- David Galbenski, EVP of Strategic Initiatives
New year. New challenges. And also new opportunities. As we draw closer to the end of the year, it’s important to pause and reflect on the gauntlet we’ve all run in 2020, and what’s coming next.
For corporate law departments, the new year will bring with it a need to do more with less. That’s a key finding from a new report issued by HBR Consulting that found that legal departments are focused on resource management and cost optimization. A Corporate Counsel magazine analysis of the report states that: “84% of legal departments indicated they would continue to see an increased demand for legal services for the foreseeable future while being constrained by decreasing budgets.” Again, more to do, less to do it with.
What this means, in practical terms, is that in-house attorneys and support staff are having to adapt and become more nimble and flexible in order to get legal work done. A greater emphasis is being placed on legal operations, controlling costs, prioritization of key initiatives, and project management. Every decision being made by in-house teams must be viewed through the lens of whether it is likely to deliver maximum value to the organization—which was always a priority but is a particularly important concern in the COVID-19 environment.
In many instances, this means that in-house teams are increasingly looking to outside resources, from law firms to alternative legal service providers (“ALSP”) like Lumen Legal, to help with discrete projects or wholly outsourced solutions. This, in turn, allows in-house professionals to be better utilized and focus on what they do best.
Using Data to Drive Better Decision-Making and Resource Allocation
At a time when it’s a priority for corporate legal departments to drive down costs, a common starting point to squeeze out savings is strict enforcement of billing guidelines and the negotiation of lower billing rates from outside counsel and other vendors. This can help move the needle, but often not by much.
Greater opportunities to achieve cost efficiencies, as well as increase the effectiveness of an in-house legal department, are possible through a more holistic approach. What’s needed is a new model of operating, not merely finding efficiencies within an existing model.
The building of a new model begins with examining information, from legal spend analytics to commercial contract data, that helps clarify the obstacles and opportunities that exist within a corporate law department. The purpose of such an analysis is to determine how finite resources can be allocated—internally and externally—more effectively. The end goal is to move from a rigid business model beset by high fixed and variable costs to a more flexible, lower-cost model that delivers the same or better performance.
The starting point for reallocating resources is internal—aligning the right people on an in-house team to the right projects and objectives. This requires a clear understanding of the component parts of a legal matter. Rather than insourcing or outsourcing projects in their entirety, the unbundling of projects allows the allocation of discrete tasks to the right resource. Work that allows in-house lawyers and other professionals to operate at their highest and best use should be handled in-house. What remains should be outsourced to external resources.
The Pivotal Role of ALSPs in Driving Down Costs and Improving Performance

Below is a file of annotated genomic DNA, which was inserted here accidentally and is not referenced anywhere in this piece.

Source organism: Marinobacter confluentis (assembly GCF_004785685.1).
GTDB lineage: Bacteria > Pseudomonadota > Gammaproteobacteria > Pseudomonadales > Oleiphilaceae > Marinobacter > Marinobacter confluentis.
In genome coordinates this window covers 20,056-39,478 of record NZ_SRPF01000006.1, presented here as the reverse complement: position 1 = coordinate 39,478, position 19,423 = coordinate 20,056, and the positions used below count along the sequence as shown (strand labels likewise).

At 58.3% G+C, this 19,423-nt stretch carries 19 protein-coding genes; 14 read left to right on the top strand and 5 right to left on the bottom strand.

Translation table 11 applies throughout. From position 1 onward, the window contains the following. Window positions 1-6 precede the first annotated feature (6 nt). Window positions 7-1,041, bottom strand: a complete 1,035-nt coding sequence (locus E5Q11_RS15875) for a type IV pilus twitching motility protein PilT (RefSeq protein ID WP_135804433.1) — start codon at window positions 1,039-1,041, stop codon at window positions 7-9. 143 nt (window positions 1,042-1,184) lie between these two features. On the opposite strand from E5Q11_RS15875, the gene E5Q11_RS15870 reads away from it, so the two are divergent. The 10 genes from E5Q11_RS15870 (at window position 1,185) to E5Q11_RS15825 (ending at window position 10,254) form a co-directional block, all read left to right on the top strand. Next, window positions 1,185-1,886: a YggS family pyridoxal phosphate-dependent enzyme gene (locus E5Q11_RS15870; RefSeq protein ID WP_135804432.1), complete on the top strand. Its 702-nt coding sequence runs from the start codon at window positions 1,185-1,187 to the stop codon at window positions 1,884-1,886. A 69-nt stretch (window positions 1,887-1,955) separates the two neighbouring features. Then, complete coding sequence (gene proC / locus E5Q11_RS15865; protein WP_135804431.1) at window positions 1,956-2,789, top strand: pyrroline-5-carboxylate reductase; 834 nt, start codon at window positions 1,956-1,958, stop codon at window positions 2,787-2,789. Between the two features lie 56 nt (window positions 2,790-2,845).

A data-driven approach improves the external allocation of work as well. To meet tomorrow’s challenges, corporate legal departments are focusing more intently on not just Who can do what? but more importantly Who should do what? when allocating work.
By exploring these questions, and the relevant data underlying them, legal departments are increasingly turning to ALSPs to help build more flexible business models. One of the key findings of Deloitte’s recently released 2020 Legal Department COVID-19 Survey is that ALSP utilization by in-house teams continues to grow:
“More than half of all respondents expect to increase engagement with alternate legal service providers (ALSPs), whether ALSPs were part of their model prior to COVID-19 or not. In short, moving from response to recovery, legal departments continue to be focused on technology investments and operating model changes that will help them move forward and emerge stronger from the pandemic.”
By offering the rapid deployment of legal talent, technology, services, and processes that can be plugged-in to support existing infrastructure, ALSPs are enabling legal departments to more nimbly adapt to market circumstances, rather than being bogged down by under-utilized or misallocated resources.
The driving force behind innovation in the legal industry in recent years has been a desire for more value in the delivery of legal services. While controlling fees is a factor in value creation, the most important driver of results is building more flexible business models that ensure the effective allocation of talent and other resources. ALSPs will continue to play a pivotal role in the process of optimizing the performance of corporate legal departments in 2021 and beyond.
About the Author
David Galbenski is the EVP of Strategic Initiatives at Lumen Legal (now Lexitas). Dave founded Lumen Legal 27 years ago. He enjoys providing his thoughtful, creative, and innovative counsel to law firms and corporate law departments looking to solve problems and reduce costs. He also enjoys staying abreast of all developments in the legal industry and has contributed to the dialogue with two books: Legal Visionaries and Unbound: How Entrepreneurship is Dramatically Transforming Legal Services Today. He is a frequent speaker at conferences.